• (For landing pages) check that your copy aligns well with your ad copy. Ad platforms will score your landing page based on its relevance to your ads and keywords—and will suppress your ads if any part of the user experience is misaligned.

  • Think about the full customer journey. What information are consumers looking for when they first engage with your brand, ad, or email versus the time that they land on your page? Avoid being too redundant in your content, and aim to gradually share more info about your company as your readers express interest.


Email is a powerful tool when used properly. Forget all those stats about low open rates and poor engagement. On the contrary, I've seen open rates reach 40% or higher when emails are well-segmented and personalized. This is also highly dependent on the use case but, point is, emails are nowhere near dead.

I've tested many different theories to increase engagement. These have been the most successful:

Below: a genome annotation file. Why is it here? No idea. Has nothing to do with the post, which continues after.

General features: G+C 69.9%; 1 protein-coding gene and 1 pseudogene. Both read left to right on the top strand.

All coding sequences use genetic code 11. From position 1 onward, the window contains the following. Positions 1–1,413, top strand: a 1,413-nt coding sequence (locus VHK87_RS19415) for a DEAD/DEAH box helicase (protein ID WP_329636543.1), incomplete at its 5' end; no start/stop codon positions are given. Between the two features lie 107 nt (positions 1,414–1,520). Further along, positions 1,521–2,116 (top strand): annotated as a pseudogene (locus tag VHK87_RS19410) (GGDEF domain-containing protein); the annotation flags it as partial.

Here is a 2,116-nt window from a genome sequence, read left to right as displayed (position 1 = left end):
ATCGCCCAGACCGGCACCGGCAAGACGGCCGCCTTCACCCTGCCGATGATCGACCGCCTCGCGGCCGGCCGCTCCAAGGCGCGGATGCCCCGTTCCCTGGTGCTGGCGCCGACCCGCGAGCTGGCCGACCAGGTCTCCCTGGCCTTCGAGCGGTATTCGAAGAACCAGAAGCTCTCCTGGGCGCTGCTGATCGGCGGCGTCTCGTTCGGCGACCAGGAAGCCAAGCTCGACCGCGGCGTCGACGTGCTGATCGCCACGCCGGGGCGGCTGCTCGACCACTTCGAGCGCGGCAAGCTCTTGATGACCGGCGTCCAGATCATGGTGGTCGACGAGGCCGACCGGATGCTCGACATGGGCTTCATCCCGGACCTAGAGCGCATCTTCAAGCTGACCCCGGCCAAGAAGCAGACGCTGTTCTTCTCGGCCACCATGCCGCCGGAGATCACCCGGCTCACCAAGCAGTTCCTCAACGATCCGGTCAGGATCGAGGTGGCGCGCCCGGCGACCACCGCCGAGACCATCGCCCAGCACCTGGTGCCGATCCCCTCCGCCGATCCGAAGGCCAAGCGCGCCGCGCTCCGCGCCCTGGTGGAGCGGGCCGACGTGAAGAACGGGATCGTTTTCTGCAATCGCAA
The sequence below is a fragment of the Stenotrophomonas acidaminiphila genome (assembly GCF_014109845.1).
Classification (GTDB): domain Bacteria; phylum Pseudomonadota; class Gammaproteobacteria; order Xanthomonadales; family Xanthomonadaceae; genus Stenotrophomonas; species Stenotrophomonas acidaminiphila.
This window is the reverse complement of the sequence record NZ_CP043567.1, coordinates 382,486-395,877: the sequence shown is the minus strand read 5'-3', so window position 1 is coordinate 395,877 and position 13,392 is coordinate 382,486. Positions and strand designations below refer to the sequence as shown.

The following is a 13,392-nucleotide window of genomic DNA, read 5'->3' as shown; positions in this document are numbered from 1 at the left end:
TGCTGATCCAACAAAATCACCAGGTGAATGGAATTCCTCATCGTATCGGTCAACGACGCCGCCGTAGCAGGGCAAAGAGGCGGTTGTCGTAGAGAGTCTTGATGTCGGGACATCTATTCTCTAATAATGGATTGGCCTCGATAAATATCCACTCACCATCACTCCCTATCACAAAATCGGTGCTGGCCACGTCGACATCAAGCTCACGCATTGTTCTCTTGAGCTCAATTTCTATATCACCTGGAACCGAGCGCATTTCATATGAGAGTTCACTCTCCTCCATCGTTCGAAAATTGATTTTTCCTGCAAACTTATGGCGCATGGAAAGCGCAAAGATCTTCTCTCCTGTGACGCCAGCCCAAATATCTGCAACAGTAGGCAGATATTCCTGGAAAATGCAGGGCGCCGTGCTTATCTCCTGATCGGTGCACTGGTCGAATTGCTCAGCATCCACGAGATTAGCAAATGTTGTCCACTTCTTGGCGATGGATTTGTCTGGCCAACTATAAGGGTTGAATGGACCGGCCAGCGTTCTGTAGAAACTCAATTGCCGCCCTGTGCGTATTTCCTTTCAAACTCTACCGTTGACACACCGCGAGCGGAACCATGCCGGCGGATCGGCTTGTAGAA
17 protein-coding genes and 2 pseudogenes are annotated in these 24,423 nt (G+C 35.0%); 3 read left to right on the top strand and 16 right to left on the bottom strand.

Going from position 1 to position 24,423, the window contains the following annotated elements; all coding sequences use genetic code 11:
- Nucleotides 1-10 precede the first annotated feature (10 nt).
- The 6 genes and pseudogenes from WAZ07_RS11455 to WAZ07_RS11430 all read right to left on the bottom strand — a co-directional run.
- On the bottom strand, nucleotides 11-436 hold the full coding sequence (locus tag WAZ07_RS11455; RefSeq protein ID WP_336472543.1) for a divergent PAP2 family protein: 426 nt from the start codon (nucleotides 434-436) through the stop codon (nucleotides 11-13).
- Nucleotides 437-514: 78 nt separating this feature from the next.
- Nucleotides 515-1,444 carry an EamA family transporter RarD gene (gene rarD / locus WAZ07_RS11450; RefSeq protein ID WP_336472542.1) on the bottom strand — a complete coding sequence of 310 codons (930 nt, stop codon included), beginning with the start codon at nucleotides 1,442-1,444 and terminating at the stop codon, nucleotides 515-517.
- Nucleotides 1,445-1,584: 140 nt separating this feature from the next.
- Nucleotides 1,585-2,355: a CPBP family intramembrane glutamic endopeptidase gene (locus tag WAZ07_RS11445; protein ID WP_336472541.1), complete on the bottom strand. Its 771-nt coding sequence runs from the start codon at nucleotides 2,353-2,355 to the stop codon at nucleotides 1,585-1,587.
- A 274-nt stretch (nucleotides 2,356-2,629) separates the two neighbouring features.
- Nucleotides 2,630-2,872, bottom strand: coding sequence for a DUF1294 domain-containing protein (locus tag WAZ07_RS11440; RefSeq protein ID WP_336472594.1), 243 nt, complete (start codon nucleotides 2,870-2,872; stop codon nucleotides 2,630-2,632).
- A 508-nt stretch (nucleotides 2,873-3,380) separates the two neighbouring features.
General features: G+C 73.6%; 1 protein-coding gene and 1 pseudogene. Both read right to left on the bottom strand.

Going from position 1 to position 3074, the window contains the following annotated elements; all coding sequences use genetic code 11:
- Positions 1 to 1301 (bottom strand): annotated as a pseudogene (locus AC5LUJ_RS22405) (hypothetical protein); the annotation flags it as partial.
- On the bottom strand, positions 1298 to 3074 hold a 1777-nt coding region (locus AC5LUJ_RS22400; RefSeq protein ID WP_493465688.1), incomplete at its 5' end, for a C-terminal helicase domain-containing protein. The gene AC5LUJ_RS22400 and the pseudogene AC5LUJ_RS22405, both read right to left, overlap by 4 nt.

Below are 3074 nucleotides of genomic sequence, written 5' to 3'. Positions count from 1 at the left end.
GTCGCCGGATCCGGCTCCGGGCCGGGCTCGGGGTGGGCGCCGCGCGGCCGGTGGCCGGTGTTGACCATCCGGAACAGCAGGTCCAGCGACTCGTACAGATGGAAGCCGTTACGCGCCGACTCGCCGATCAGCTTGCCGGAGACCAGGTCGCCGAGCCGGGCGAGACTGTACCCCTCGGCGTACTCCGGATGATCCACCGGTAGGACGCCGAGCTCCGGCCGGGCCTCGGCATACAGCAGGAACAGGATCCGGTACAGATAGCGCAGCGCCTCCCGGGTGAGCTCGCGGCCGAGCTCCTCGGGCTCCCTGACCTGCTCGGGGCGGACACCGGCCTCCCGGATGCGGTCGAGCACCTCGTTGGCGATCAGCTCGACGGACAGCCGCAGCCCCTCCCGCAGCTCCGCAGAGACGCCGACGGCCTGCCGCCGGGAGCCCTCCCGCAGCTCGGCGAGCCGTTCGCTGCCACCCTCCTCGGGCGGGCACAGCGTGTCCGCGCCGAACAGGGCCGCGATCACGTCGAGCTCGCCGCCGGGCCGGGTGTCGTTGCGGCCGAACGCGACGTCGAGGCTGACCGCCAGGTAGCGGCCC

• Talk like a human. Even if you're sending a mass email, it's possible to make it feel like a personal outreach by warming up your tone and writing to your prospects like you would to a friend.

  • Cut out the "sincerely" or "best regards." You're not inviting your prospects to a tea party. "Best" or "see ya around" will do. You could even nix the signature altogether because what normal person actually ends every email or text with a formal signature?

  • Use plain text emails strategically. In my personal experience, plain text emails have generated the best results when it comes to nurture emails and drip campaigns. When emails are stripped of their branding, they tend to look more familiar and personalized than a mass automated email. I've noticed the biggest spikes in reply rates from employing this strategy. Some people have even written back, "Thank you for thinking of me!"

  • Send from a person, not the company. There are exceptions to this recommendation. However, when sending a nurture email that's meant to feel personal, you'd benefit from making the sender "Allison from [company]" over "[YourCompany]." Adding the "from [company]" reminds people who you are; it tells them that you're not a random person reaching out to them. At the same time, using your name humanizes the outreach.

Slide Decks

Whether you're creating a deck for a webinar or a sales pitch, you'll want to use words somewhat sparingly (the exception being if your deck is meant to be delivered, not presented). Too often, people rely on written words to send their message; they more or less wind up reading their slides from top to bottom. If you're looking to keep the attention on your presenter, heed these tips.